|There are two opinions concerning the origins of the devotion
of the people of Jerez to their patroness, each with its legend.
One says that St. Pedro Pascual opened a monastery of Mercy outside the
city walls of Jerez la Frontera in 1268. The “heavenly, royal, and
military Order of Mercy and the Redemption of Captives” had been founded
in Northern Spain in 1218 by St. Peter Nolasco. He had been granted a vision
of the Virgin Mary, in which she identified herself as Mercy and asked him
to take up the work of redeeming prisoners that were held as slaves of Muslim
invaders. Captives who came from wealthy families were often freed by ransoms,
but the poor remained enslaved. This order was to level the playing field,
mostly by raising money for ransoms. It also fostered devotion to Mother
Mary and missionary work.
|When the group of Mercy monks under the
guidance of St. Pedro Pascual was planning to open its first house
in the area of Jerez, the city council asigned them a field outside
the city walls where they could build. It was known that there had
been a tile and brick manufactory in that place, of which some parts
of the oven still stood. When the workers were demolishing the remaining
ruins in order to build the new foundations, they found a cavity with
a small niche containing a beautiful image of the Blessed Virgin all
blackened, no doubt by the smoke of the tile burner.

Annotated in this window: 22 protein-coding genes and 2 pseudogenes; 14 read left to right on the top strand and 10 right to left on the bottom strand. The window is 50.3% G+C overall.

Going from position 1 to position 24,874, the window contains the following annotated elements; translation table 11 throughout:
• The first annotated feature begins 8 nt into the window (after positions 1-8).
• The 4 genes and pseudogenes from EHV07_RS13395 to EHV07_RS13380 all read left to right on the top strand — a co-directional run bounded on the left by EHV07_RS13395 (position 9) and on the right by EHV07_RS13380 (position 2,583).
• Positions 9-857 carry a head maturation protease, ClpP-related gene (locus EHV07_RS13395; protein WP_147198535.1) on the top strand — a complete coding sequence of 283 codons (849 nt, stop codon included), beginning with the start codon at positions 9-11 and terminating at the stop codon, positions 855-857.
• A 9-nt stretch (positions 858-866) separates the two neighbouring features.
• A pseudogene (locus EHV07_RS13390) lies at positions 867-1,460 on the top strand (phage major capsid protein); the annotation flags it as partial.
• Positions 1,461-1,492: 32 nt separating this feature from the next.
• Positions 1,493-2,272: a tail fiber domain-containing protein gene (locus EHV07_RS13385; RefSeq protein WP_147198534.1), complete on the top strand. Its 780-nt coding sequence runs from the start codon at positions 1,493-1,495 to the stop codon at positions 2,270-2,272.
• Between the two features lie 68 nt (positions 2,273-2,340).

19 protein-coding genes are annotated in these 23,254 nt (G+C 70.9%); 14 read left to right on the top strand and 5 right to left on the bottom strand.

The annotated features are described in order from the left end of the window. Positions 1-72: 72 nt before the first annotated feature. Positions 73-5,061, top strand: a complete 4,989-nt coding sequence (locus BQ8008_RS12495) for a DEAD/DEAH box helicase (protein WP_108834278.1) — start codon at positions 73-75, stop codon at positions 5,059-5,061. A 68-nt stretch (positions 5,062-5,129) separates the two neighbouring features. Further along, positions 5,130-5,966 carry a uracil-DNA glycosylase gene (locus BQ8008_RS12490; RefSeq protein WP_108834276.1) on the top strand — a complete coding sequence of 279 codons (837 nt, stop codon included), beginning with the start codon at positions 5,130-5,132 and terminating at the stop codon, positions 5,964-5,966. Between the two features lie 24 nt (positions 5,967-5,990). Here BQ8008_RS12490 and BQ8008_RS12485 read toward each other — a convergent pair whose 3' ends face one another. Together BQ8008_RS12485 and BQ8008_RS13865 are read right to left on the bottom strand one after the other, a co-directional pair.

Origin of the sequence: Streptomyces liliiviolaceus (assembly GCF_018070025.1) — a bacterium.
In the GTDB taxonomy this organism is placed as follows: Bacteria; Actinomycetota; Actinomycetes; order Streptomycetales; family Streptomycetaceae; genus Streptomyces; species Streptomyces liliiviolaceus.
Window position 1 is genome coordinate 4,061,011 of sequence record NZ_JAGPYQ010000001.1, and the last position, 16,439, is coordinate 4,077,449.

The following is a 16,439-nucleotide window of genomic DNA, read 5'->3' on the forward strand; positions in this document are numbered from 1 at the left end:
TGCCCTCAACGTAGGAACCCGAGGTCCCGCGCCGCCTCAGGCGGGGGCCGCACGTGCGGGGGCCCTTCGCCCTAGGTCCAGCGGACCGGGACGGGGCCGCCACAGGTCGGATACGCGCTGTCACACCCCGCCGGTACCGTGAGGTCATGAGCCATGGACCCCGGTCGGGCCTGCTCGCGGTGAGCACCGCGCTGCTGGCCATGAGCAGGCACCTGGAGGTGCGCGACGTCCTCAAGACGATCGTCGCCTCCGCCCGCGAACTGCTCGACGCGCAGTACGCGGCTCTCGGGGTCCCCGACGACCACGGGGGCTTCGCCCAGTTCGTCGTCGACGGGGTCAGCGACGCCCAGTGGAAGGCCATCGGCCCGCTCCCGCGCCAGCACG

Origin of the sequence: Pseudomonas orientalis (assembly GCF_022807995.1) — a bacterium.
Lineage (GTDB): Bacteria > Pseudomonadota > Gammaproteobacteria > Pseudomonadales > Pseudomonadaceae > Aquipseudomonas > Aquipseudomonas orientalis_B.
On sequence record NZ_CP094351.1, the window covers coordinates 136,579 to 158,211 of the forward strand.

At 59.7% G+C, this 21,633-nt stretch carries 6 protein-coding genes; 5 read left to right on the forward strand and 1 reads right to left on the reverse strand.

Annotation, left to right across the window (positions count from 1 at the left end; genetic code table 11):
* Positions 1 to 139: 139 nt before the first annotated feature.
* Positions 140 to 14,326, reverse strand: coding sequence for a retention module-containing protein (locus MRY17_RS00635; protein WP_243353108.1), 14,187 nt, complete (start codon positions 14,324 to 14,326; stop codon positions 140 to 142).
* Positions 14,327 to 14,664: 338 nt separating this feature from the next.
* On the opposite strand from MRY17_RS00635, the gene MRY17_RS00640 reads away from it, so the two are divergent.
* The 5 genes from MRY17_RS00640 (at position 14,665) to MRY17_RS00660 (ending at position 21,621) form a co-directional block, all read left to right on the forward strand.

When the discovery was reported to St. Pedro Pascual he was very pleased.
He declared it to be manifest proof that the Queen of Heaven would
protect the futue monastery and the city. The Black Madonna was worshipped
in a temporary location until the new monastery was built and she
could be installed in her place of honor behind the main altar. Nobody
doubted that she should be known as Our Lady of Mercy and be the celestial
head of the order she had come to protect and lead. According to this
version she was declared patroness of Jerez already in 1272 and the
city swore her loyalty in 1300.(*1)
The Black Madonna placed behind the altar as if she
was presiding at mass
The other opinion claims that Our Lady of Mercy didn’t come
to Jerez until the 14th century.(*2) It recounts
that in 1340 Christian forces reconquered the town of Algeciras
from the Muslim occupiers, who had held it for a few hundred years.
They converted a mosque into a Christian church and installed in
it the Virgin of the Palm Tree. The Virgen de la Palma, as the locals
call her, is another Mary statue that had been discovered under
somewhat mysterious circumstances. To this day she is celebrated
as the patroness of Algeciras.
The Christian dominion of the town didn’t last long. During
the second half of the 14th century, Muslim forces in their turn
reconquered Algeciras without much difficulty. Many inhabitants
fled as soon as they saw the Muslims approaching, taking with them
a few belongins. Among these was a soldier, whose name is unknown.
Anticipating the sure desecration of the sacred image of the Virgin
of Mercy, he bore her off to the city of Jerez, where he arrived
after a few days. There he presented himself at the Mercy monastery
and explained the reason for his journey with so precious a cargo.